by Dr. Chad Audi
As we celebrate Black History Month, our minds turn to the African-American men and women who have enriched all of our lives with their accomplishments and contributions.
They include the well-known — like Rosa Parks, Booker T. Washington, Sojourner Truth, and George Washington Carver — and the lesser known.
Dr. Charles F. Whitten falls in the latter category. You may not know his name, but here in Detroit he was responsible for launching the successful careers of 400 minority doctors. Dr. Whitten created the Post Baccalaureate Program at Wayne State University (WSU) for minority students who had been denied admission to medical school based on their prior academic performance. After successfully completing the intensive one-year program, the students are guaranteed admission to WSU’s School of Medicine.
In addition, Dr. Whitten was largely responsible for bringing sickle cell disease to the attention of the public, healthcare providers, legislators and policymakers. He established the Sickle Cell Detection & Information Center in Detroit in 1971 — the first facility of its kind in the country.
Although we lost Dr. Whitten in 2008, he will forever be remembered as an African-American trailblazer for his groundbreaking work in the research and treatment of sickle cell disease and his commitment to increasing diversity in the medical profession. He truly made a difference in the lives of many people.
Today, many of those physicians of color who received their start because of Dr. Whitten’s foresight spend time giving back to others less fortunate. They know better than anyone what happens when an individual is denied access to opportunities. So, they have dedicated their lives to helping others — following in the footsteps of the man who helped them: Dr. Charles Whitten.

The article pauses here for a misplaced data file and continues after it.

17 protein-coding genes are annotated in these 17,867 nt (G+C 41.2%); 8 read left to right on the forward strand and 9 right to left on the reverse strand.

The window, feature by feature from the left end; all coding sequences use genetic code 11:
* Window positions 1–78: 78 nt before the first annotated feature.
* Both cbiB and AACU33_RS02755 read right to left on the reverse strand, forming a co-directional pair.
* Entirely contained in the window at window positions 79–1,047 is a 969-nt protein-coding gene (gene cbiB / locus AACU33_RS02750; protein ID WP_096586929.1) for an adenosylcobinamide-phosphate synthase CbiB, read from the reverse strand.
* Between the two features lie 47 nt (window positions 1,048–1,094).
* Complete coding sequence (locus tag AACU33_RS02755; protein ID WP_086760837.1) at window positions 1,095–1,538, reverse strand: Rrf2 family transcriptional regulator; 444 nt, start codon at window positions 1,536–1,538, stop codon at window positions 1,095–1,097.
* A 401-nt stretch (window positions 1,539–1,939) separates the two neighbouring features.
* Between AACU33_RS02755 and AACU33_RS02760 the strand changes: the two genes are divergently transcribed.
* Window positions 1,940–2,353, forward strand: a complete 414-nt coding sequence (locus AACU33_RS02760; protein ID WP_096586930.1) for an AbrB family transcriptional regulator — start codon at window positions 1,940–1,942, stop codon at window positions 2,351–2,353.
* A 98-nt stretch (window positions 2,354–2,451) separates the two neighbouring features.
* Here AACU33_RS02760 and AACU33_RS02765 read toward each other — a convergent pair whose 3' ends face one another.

That’s truly a great story for the history books.
by Dr. Chad Audi
Winter is making history. Record-breaking snow and subzero temperatures and wind chills are affecting much of the country, including the South.
All of us who have been caught in the grip of the wintry weather know how uncomfortable the biting cold feels. Your fingers and toes can begin to freeze in a matter of minutes. Most of us are able to retreat into a heated house and warm up before the onset of frostbite or hypothermia. But for those with nowhere to live, these wintry conditions are extremely dangerous and can be life threatening. Imagine the plight of our nation’s homeless. It’s unimaginable to think of living outside and sleeping in this weather, isn’t it?
Organizations like ours — the Detroit Rescue Mission Ministries (DRMM) — give the homeless refuge from the snow and subzero temperatures. We do not turn anyone anyway at DRMM. The beds in our emergency shelters have been filled to capacity several times already this winter. So we provide chairs and place mattresses on the floor to accommodate the overflow. Just being in warm surroundings and eating a hot meal make a world of a difference to the homeless.
During this cold weather, we keep our doors open 24 hours a day, 7 days a week. We also allow our homeless clients to remain in our emergency shelters for a longer period if the temperature is below 32 degrees. We also use this as an opportunity to extend additional help to those who have come to our door. Our case managers talk with our clients and try to determine the root cause of their homelessness. We offer them a chance to get medical treatment, counseling and transitional housing.
Unfortunately, the chronic homeless usually don’t take advantage of our assistance. However, we remain hopeful and inspired by the many lives that we are able to save and transform.
As you sit in your warm house looking out of the window at the snow and listening to the howling winds, remember those who are trying to brave the elements. Support your local shelters with donations such as coats, blankets, food, and money so that we can help the homeless survive this extremely harsh winter.
Dr. Chad Audi